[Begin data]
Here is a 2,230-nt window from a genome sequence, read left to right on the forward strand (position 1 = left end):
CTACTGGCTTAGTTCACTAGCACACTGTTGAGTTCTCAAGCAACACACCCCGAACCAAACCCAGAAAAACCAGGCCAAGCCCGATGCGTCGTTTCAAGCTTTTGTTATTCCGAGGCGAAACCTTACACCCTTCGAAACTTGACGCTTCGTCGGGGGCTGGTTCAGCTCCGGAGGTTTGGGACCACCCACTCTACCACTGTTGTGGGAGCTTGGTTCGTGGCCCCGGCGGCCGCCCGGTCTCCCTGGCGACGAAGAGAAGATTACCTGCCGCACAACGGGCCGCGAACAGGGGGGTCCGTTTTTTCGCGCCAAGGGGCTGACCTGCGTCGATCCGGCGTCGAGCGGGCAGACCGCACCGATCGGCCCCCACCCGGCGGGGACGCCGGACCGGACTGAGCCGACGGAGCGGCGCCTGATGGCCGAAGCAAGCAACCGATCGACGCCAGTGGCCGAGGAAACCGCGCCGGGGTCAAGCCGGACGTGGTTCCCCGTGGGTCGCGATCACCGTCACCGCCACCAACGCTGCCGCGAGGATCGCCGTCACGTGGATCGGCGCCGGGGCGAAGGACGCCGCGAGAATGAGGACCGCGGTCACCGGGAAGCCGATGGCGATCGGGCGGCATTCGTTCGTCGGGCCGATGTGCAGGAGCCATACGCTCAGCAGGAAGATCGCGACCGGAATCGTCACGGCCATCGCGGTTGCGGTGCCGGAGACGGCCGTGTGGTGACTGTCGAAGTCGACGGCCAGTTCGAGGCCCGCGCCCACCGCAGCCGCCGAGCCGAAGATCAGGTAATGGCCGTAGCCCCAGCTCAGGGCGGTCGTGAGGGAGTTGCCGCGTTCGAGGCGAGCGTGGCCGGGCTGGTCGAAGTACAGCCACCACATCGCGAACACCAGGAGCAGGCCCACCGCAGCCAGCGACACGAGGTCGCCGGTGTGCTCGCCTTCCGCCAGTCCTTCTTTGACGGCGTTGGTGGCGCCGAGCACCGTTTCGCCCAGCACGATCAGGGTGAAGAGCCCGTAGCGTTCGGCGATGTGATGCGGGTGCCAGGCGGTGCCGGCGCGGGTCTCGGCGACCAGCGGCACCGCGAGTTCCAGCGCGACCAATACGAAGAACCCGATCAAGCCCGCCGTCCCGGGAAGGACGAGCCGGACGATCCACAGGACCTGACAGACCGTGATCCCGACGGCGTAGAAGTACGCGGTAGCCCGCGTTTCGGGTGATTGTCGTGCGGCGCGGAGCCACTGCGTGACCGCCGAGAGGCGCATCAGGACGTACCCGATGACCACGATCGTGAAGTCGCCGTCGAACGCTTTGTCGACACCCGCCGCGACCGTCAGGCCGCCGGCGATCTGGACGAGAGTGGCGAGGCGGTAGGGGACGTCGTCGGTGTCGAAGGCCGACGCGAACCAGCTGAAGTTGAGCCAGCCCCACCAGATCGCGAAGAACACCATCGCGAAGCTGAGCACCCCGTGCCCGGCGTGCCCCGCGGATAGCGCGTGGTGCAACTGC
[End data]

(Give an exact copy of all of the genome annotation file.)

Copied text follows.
Here is a 2,230-nt window from a genome sequence, read left to right on the forward strand (position 1 = left end):
CTACTGGCTTAGTTCACTAGCACACTGTTGAGTTCTCAAGCAACACACCCCGAACCAAACCCAGAAAAACCAGGCCAAGCCCGATGCGTCGTTTCAAGCTTTTGTTATTCCGAGGCGAAACCTTACACCCTTCGAAACTTGACGCTTCGTCGGGGGCTGGTTCAGCTCCGGAGGTTTGGGACCACCCACTCTACCACTGTTGTGGGAGCTTGGTTCGTGGCCCCGGCGGCCGCCCGGTCTCCCTGGCGACGAAGAGAAGATTACCTGCCGCACAACGGGCCGCGAACAGGGGGGTCCGTTTTTTCGCGCCAAGGGGCTGACCTGCGTCGATCCGGCGTCGAGCGGGCAGACCGCACCGATCGGCCCCCACCCGGCGGGGACGCCGGACCGGACTGAGCCGACGGAGCGGCGCCTGATGGCCGAAGCAAGCAACCGATCGACGCCAGTGGCCGAGGAAACCGCGCCGGGGTCAAGCCGGACGTGGTTCCCCGTGGGTCGCGATCACCGTCACCGCCACCAACGCTGCCGCGAGGATCGCCGTCACGTGGATCGGCGCCGGGGCGAAGGACGCCGCGAGAATGAGGACCGCGGTCACCGGGAAGCCGATGGCGATCGGGCGGCATTCGTTCGTCGGGCCGATGTGCAGGAGCCATACGCTCAGCAGGAAGATCGCGACCGGAATCGTCACGGCCATCGCGGTTGCGGTGCCGGAGACGGCCGTGTGGTGACTGTCGAAGTCGACGGCCAGTTCGAGGCCCGCGCCCACCGCAGCCGCCGAGCCGAAGATCAGGTAATGGCCGTAGCCCCAGCTCAGGGCGGTCGTGAGGGAGTTGCCGCGTTCGAGGCGAGCGTGGCCGGGCTGGTCGAAGTACAGCCACCACATCGCGAACACCAGGAGCAGGCCCACCGCAGCCAGCGACACGAGGTCGCCGGTGTGCTCGCCTTCCGCCAGTCCTTCTTTGACGGCGTTGGTGGCGCCGAGCACCGTTTCGCCCAGCACGATCAGGGTGAAGAGCCCGTAGCGTTCGGCGATGTGATGCGGGTGCCAGGCGGTGCCGGCGCGGGTCTCGGCGACCAGCGGCACCGCGAGTTCCAGCGCGACCAATACGAAGAACCCGATCAAGCCCGCCGTCCCGGGAAGGACGAGCCGGACGATCCACAGGACCTGACAGACCGTGATCCCGACGGCGTAGAAGTACGCGGTAGCCCGCGTTTCGGGTGATTGTCGTGCGGCGCGGAGCCACTGCGTGACCGCCGAGAGGCGCATCAGGACGTACCCGATGACCACGATCGTGAAGTCGCCGTCGAACGCTTTGTCGACACCCGCCGCGACCGTCAGGCCGCCGGCGATCTGGACGAGAGTGGCGAGGCGGTAGGGGACGTCGTCGGTGTCGAAGGCCGACGCGAACCAGCTGAAGTTGAGCCAGCCCCACCAGATCGCGAAGAACACCATCGCGAAGCTGAGCACCCCGTGCCCGGCGTGCCCCGCGGATAGCGCGTGGTGCAACTGC